Like most older cities, South Bend was never designed to handle so much wastewater. CSO events gradually became common. So common, in fact, that about 900 million gallons of waste would fall into the river each year. The City also frequently experienced Dry Weather Overflows (DWOs), which are each subject to a $27,500 fine from the Environmental Protection Agency.
Realizing the dangers posed by so much pollution, particularly the potential for harmful E. coli, the City has been working on an upgrades program for over 20 years. After recently analyzing the long-term remediation and improvements needed to prevent future DWOs, the City found it was facing roughly $400 million to fix the problem. Could it find a more cost-effective solution without compromising the health of South Bend’s community?
How to Get More Out of the Same Old Pipes
Carefully evaluating their choices, the City considered an unexpected option: real-time monitoring (RTM). The benefits of this type of system were twofold. Almost immediately, better information would enable more efficient management of the entire sewer line. With early warnings of anomalies and risk factors, the City could locate, understand and resolve many issues before they turned into overflows. And later on in the upgrades program, the system would help the City target specific areas for renovation and construction. The City could then focus its efforts on sections that needed the most attention.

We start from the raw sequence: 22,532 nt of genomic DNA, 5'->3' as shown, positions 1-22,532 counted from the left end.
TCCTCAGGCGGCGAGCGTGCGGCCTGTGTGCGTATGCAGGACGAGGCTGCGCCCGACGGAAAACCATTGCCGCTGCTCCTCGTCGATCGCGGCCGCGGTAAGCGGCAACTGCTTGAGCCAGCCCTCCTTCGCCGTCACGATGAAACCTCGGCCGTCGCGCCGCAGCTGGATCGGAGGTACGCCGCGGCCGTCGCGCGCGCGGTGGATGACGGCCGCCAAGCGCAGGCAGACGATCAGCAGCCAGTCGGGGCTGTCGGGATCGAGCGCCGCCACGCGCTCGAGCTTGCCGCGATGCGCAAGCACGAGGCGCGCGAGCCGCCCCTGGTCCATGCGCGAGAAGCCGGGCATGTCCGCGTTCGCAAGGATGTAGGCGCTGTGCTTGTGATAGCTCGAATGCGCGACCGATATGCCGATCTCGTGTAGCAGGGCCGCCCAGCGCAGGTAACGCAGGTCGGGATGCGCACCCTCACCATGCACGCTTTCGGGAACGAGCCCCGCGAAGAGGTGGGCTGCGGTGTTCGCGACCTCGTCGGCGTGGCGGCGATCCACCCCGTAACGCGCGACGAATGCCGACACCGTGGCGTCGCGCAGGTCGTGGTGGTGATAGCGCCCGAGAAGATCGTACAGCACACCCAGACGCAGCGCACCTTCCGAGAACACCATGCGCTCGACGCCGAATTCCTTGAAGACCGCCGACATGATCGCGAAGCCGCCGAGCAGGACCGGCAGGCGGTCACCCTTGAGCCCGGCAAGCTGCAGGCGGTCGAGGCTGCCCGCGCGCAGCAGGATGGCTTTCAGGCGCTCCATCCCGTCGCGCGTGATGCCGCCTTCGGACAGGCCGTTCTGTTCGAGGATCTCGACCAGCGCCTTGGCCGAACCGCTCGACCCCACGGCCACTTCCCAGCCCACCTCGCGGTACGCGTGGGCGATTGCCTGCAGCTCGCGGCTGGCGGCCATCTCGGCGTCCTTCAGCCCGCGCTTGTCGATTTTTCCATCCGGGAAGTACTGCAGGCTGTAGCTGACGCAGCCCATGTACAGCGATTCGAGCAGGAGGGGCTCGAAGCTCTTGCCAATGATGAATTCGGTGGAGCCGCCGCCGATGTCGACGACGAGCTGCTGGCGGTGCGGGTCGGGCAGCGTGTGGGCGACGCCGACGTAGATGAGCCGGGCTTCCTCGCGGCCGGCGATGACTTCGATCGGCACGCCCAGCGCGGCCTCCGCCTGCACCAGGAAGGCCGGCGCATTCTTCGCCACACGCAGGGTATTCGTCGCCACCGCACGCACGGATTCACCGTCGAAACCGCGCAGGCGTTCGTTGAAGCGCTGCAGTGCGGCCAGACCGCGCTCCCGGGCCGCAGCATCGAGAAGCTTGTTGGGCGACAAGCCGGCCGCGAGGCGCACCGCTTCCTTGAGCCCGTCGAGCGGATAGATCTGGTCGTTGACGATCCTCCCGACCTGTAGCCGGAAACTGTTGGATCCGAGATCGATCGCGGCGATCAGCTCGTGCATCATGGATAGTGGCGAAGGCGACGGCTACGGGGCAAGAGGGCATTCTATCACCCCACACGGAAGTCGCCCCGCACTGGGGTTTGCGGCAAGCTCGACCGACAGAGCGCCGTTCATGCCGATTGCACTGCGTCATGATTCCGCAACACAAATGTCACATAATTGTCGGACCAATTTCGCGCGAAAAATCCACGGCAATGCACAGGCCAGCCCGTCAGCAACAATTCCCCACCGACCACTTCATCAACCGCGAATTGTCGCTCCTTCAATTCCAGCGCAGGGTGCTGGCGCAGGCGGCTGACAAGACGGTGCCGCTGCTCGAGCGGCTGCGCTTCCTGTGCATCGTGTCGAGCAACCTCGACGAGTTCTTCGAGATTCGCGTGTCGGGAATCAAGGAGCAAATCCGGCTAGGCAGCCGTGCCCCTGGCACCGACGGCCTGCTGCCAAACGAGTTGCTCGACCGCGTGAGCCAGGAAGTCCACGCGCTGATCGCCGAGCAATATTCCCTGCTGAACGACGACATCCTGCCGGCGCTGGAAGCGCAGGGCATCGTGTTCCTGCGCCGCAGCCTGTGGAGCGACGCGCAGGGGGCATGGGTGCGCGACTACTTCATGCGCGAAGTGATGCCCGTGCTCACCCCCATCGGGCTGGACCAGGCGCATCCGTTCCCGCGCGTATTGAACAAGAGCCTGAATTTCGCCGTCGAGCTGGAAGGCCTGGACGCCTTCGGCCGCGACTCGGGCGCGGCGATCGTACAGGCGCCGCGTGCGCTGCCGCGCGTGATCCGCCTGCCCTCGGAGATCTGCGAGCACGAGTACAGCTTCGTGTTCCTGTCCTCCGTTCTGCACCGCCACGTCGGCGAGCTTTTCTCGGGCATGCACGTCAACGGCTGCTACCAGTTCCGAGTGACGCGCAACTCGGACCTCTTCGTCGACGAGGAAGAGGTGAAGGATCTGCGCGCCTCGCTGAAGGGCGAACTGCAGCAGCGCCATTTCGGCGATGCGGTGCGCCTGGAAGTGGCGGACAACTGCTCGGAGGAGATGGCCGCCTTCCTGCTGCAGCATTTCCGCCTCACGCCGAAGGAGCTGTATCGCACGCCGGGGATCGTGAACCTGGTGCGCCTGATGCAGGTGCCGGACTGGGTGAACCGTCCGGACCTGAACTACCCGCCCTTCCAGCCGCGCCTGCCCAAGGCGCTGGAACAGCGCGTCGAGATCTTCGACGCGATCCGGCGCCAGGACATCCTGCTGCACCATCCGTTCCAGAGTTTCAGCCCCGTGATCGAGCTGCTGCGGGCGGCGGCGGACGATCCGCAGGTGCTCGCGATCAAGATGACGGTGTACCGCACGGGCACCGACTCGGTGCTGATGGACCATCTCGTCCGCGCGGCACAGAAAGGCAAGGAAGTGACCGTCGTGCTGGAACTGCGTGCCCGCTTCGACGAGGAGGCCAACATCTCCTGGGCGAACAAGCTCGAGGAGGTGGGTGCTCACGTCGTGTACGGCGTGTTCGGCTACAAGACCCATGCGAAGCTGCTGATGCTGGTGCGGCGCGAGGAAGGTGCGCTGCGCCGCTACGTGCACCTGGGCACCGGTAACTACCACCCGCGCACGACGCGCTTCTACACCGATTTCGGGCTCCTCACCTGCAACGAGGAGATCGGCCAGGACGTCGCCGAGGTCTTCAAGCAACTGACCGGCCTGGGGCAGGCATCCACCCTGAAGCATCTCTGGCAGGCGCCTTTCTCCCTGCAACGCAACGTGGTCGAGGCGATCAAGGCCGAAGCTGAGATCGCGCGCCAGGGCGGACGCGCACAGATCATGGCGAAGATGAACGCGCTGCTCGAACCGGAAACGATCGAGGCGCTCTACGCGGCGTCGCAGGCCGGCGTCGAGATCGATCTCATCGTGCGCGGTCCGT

South Bend quickly moved forward with this approach. It contracted a local company, EmNet LLC, among others, to equip and assist in planning the RTM system. The system’s initial launch would include 110 RTM locations along the sewer line: 36 at CSO sites, 27 along the interceptor that brought wastewater to the treatment plant, 42 along key trunklines, and 5 at retention basins. The City planned for each site to be supplied with a manhole-mounted LogiCover™ to transmit data from the instruments below. But this new system left one question unanswered: where would all that data come from?